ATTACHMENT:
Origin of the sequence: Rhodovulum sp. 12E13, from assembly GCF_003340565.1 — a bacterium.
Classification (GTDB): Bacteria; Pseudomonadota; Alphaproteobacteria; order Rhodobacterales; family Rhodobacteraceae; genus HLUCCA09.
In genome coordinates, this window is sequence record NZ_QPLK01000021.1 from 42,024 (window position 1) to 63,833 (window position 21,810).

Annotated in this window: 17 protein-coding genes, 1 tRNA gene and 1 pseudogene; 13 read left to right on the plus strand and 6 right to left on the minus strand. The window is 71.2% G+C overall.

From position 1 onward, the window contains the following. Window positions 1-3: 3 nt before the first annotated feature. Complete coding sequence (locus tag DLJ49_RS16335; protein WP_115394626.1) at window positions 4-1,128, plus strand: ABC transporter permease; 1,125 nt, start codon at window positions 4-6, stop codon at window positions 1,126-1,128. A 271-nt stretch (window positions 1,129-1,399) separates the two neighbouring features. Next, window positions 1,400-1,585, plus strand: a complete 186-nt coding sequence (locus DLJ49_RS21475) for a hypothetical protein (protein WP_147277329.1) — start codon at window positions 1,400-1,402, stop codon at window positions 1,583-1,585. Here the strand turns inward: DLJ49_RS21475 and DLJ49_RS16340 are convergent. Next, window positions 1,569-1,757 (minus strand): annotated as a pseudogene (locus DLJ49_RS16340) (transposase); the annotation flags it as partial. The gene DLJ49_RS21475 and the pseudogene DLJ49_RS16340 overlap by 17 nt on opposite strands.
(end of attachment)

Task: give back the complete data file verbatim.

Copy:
Origin of the sequence: Rhodovulum sp. 12E13, from assembly GCF_003340565.1 — a bacterium.
Classification (GTDB): Bacteria; Pseudomonadota; Alphaproteobacteria; order Rhodobacterales; family Rhodobacteraceae; genus HLUCCA09.
In genome coordinates, this window is sequence record NZ_QPLK01000021.1 from 42,024 (window position 1) to 63,833 (window position 21,810).

Annotated in this window: 17 protein-coding genes, 1 tRNA gene and 1 pseudogene; 13 read left to right on the plus strand and 6 right to left on the minus strand. The window is 71.2% G+C overall.

From position 1 onward, the window contains the following. Window positions 1-3: 3 nt before the first annotated feature. Complete coding sequence (locus tag DLJ49_RS16335; protein WP_115394626.1) at window positions 4-1,128, plus strand: ABC transporter permease; 1,125 nt, start codon at window positions 4-6, stop codon at window positions 1,126-1,128. A 271-nt stretch (window positions 1,129-1,399) separates the two neighbouring features. Next, window positions 1,400-1,585, plus strand: a complete 186-nt coding sequence (locus DLJ49_RS21475) for a hypothetical protein (protein WP_147277329.1) — start codon at window positions 1,400-1,402, stop codon at window positions 1,583-1,585. Here the strand turns inward: DLJ49_RS21475 and DLJ49_RS16340 are convergent. Next, window positions 1,569-1,757 (minus strand): annotated as a pseudogene (locus DLJ49_RS16340) (transposase); the annotation flags it as partial. The gene DLJ49_RS21475 and the pseudogene DLJ49_RS16340 overlap by 17 nt on opposite strands.